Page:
Monday, July 6, 2015

Mike Looney is one of four finalist for Nashville school superintendent

Mike Looney
The search firm Hazard, Young, Attea and Associates has presented the Metro school board with a list of four finalist as candidates for the position of Metro's next school superintendent. Among the four, is Mike Looney who is the current superintendent of the Williamson County schools.

The Williamson County school district in the number one ranked school district in the State. The district has a student population of  a little over 36,000 and a staff of almost 5,000. Looney has 21 years experience as an educator and has served as superintendent of Williamson County Schools for six years.

Mr. Looney has been a controversial figure in Williamson County.  Last year there was a petition drive led by J. Lee Douglas of the local 9-12 group to remove Looney from his position. The 9-12 group is a branch of a national group founded by radio talk show host Glen Beck. The local 9-12 group has engaged in fringe political activity such as an anti-Sharia law campaign and anti-Agenda 21 activity. 

As part of their anti-Sharia law efforts they took out a $5,000 ad attacking Governor Haslam for his administration's hiring of a highly qualified Tennessee attorney who happened to be a Muslim. They alleged Governor Haslam was imposing Sharia law on Tennessee.

Just because the 9-12 group is a little kooky, that does not mean there may not be merit to their criticism of Mike Looney. I do not follow closely Williamson County politics and am not really certain of the original source of the animosity toward Looney.  I think it had to do with his support of Common Core. While Common Core has now lost favor, at the time it was first being implemented, it had wide support. I tended to think it a positive development at the time, but am now ambivalent and think it is not worth fighting for. There are probably other ways to improve America's dismal education rankings rather than adopt common core. Anyway, Common Core has pretty much lost and been abandoned.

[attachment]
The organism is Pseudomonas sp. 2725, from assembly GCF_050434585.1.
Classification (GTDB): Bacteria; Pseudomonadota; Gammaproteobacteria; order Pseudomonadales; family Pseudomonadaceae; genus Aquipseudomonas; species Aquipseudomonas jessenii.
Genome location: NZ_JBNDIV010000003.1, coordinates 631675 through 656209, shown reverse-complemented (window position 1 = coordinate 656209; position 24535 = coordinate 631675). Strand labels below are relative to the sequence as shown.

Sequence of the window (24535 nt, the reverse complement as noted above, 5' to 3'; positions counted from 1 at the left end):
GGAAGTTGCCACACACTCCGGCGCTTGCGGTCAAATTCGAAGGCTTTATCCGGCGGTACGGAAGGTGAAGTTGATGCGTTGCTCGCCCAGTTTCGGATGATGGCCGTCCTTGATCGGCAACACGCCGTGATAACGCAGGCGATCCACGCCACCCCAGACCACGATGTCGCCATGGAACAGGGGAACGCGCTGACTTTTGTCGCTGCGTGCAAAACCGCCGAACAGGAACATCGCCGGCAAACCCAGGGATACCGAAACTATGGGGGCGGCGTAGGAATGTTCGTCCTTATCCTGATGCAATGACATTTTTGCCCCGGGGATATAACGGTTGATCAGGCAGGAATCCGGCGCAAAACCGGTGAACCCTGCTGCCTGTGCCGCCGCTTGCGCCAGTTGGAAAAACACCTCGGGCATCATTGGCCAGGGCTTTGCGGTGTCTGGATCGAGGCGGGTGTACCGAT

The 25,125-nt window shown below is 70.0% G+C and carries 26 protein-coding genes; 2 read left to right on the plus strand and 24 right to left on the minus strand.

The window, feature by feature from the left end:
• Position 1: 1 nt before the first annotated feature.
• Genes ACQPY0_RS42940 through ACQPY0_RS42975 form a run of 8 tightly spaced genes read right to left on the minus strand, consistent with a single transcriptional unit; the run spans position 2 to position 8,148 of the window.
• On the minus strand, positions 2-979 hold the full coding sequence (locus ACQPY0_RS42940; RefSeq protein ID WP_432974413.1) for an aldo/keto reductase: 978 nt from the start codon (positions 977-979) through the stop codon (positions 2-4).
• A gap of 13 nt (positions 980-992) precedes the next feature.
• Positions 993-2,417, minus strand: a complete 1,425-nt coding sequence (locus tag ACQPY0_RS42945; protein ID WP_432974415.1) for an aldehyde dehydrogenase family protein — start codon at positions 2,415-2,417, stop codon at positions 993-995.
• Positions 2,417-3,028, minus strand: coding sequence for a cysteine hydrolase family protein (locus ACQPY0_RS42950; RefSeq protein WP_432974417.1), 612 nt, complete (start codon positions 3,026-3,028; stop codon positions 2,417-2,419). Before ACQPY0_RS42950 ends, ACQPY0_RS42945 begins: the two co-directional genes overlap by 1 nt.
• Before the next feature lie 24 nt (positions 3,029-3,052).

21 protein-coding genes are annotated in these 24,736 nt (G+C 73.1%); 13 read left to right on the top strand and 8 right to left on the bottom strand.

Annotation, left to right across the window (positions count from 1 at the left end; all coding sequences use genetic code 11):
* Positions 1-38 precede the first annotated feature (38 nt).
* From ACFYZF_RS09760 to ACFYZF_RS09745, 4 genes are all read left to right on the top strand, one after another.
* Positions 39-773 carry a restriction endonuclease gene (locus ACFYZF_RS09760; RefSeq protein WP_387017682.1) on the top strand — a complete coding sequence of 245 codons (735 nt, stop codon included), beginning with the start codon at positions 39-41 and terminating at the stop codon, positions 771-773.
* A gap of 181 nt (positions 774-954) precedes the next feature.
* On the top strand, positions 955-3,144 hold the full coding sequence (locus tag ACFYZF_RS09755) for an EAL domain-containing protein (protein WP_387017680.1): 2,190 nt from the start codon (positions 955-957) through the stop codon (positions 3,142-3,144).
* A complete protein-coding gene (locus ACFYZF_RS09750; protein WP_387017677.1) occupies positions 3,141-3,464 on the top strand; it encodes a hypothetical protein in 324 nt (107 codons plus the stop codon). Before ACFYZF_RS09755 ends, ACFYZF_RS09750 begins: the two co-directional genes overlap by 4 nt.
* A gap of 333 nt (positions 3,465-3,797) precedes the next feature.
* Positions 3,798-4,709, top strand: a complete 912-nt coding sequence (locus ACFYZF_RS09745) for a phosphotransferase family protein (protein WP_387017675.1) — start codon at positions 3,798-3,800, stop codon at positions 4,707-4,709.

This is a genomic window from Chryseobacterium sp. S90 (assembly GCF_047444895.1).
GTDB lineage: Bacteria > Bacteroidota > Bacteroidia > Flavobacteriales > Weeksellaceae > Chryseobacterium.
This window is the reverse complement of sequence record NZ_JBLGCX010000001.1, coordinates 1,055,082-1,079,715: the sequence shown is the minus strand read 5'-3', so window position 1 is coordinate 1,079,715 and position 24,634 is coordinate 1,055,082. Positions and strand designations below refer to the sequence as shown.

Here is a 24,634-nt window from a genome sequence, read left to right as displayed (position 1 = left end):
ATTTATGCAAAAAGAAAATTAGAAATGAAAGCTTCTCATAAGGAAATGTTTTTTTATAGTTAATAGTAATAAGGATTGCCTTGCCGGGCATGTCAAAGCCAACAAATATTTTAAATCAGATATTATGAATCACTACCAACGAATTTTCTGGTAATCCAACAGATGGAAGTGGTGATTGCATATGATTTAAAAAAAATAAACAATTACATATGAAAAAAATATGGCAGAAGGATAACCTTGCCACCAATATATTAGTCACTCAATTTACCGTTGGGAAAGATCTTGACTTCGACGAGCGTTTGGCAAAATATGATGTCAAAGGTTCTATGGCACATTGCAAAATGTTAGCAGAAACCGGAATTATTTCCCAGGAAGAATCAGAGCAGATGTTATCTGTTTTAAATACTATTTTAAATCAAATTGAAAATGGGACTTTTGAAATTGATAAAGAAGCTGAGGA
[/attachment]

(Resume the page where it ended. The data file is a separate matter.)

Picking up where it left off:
Looney was also criticized for a top-down management style and as someone who did not trust his principals and managers. Despite the pros and cons of Mr. Looney's management style and his performance as superintendent, Mr. Looney screwed up when trying to fight back against his opponents. The opposition to Mr. Looney organized and supported school board candidates more to their liking, hoping they could get a majority on the School board and oust Looney.

From what I can gather, Mr. Looney was involved in forming, or collaborating with a group formed to oppose his opponents and to support the candidacy of school board members who supported him. That group was Williamson Strong. It is alleged that teachers were intimidated into supporting Williamson Strong and that school property and school email list were used by Williamson Strong to promote their agenda. The group was fined by the Tennessee Registry of Election Finance for failing to file financial reports.

It is simply wrong for a superintendent who is hired by a board to engage in activity to determine who gets elected to that board. The superintendent should stay above the fray.

I really don't know a lot of what has gone on with Looney in Williamson County other than this skimpy summary above, but it seems to me that we should not be considering as one of our finalist for the job of superintendent someone who is tainted by such controversy. The Nashville pubic and our school board should not be put in a position of trying to determine the appropriateness of Mr. Looney's actions while superintendent of Williamson County Schools. We have a major division on our own school board over the issue of Charter schools and education reform. If is going to be difficult enough to find someone who can bridge that divide.  We do not need the distraction of determining who was right in a contentious food fight in Williamson County. Who ever is selected as superintendent should come into the position with a lot of good will. If Looney is selected he will come into office with a target on his back, with a certain segment of the electorate opposing him before he even takes office. Whatever the truth of who was right or wrong in Williamson County, we do not need the distraction.

The other three up for the position are John Covington, a consultant for Broad Center; Angela Huff, the Chief of Staff for Cobb County schools in Georgia; and Barry Shepherd, the retired superintendent of Cabarrus County Schools in North Carolina. I think the search firm should be sent back out with new instruction to get three more good candidates and Mr. Looney's name should be removed from the list of finalist.

For more on Mike Looney and information on the controversy surrounding Williamson Strong, follow this link, this link, this link, and this link, or do a search of your own.

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